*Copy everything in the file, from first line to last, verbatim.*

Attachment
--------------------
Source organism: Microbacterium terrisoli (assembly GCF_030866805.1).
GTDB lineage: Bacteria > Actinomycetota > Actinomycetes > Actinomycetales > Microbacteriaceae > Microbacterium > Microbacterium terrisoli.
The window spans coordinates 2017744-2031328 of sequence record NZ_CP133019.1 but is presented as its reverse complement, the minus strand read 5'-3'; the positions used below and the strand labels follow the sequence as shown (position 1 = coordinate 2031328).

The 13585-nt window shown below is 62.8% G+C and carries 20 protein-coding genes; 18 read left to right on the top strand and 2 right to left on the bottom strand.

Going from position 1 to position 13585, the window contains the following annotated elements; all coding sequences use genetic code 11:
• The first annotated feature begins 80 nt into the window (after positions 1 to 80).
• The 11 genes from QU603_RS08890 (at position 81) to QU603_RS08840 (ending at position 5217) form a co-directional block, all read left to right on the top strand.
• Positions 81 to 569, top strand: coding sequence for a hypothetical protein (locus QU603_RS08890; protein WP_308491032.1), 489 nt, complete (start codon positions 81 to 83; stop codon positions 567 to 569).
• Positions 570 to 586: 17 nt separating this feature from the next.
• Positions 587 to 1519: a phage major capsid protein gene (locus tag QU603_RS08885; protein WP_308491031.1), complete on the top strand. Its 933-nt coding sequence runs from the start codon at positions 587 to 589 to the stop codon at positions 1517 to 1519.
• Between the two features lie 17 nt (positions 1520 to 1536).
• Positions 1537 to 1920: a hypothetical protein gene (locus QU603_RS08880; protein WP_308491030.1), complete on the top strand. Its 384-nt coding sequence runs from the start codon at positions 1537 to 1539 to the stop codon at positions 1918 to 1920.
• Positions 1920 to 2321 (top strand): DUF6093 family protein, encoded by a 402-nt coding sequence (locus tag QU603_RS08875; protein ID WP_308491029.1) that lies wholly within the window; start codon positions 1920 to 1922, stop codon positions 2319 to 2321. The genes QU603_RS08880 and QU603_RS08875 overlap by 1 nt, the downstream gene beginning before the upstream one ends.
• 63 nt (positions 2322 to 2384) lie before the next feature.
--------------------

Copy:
Source organism: Microbacterium terrisoli (assembly GCF_030866805.1).
GTDB lineage: Bacteria > Actinomycetota > Actinomycetes > Actinomycetales > Microbacteriaceae > Microbacterium > Microbacterium terrisoli.
The window spans coordinates 2017744-2031328 of sequence record NZ_CP133019.1 but is presented as its reverse complement, the minus strand read 5'-3'; the positions used below and the strand labels follow the sequence as shown (position 1 = coordinate 2031328).

The 13585-nt window shown below is 62.8% G+C and carries 20 protein-coding genes; 18 read left to right on the top strand and 2 right to left on the bottom strand.

Going from position 1 to position 13585, the window contains the following annotated elements; all coding sequences use genetic code 11:
• The first annotated feature begins 80 nt into the window (after positions 1 to 80).
• The 11 genes from QU603_RS08890 (at position 81) to QU603_RS08840 (ending at position 5217) form a co-directional block, all read left to right on the top strand.
• Positions 81 to 569, top strand: coding sequence for a hypothetical protein (locus QU603_RS08890; protein WP_308491032.1), 489 nt, complete (start codon positions 81 to 83; stop codon positions 567 to 569).
• Positions 570 to 586: 17 nt separating this feature from the next.
• Positions 587 to 1519: a phage major capsid protein gene (locus tag QU603_RS08885; protein WP_308491031.1), complete on the top strand. Its 933-nt coding sequence runs from the start codon at positions 587 to 589 to the stop codon at positions 1517 to 1519.
• Between the two features lie 17 nt (positions 1520 to 1536).
• Positions 1537 to 1920: a hypothetical protein gene (locus QU603_RS08880; protein WP_308491030.1), complete on the top strand. Its 384-nt coding sequence runs from the start codon at positions 1537 to 1539 to the stop codon at positions 1918 to 1920.
• Positions 1920 to 2321 (top strand): DUF6093 family protein, encoded by a 402-nt coding sequence (locus tag QU603_RS08875; protein ID WP_308491029.1) that lies wholly within the window; start codon positions 1920 to 1922, stop codon positions 2319 to 2321. The genes QU603_RS08880 and QU603_RS08875 overlap by 1 nt, the downstream gene beginning before the upstream one ends.
• 63 nt (positions 2322 to 2384) lie before the next feature.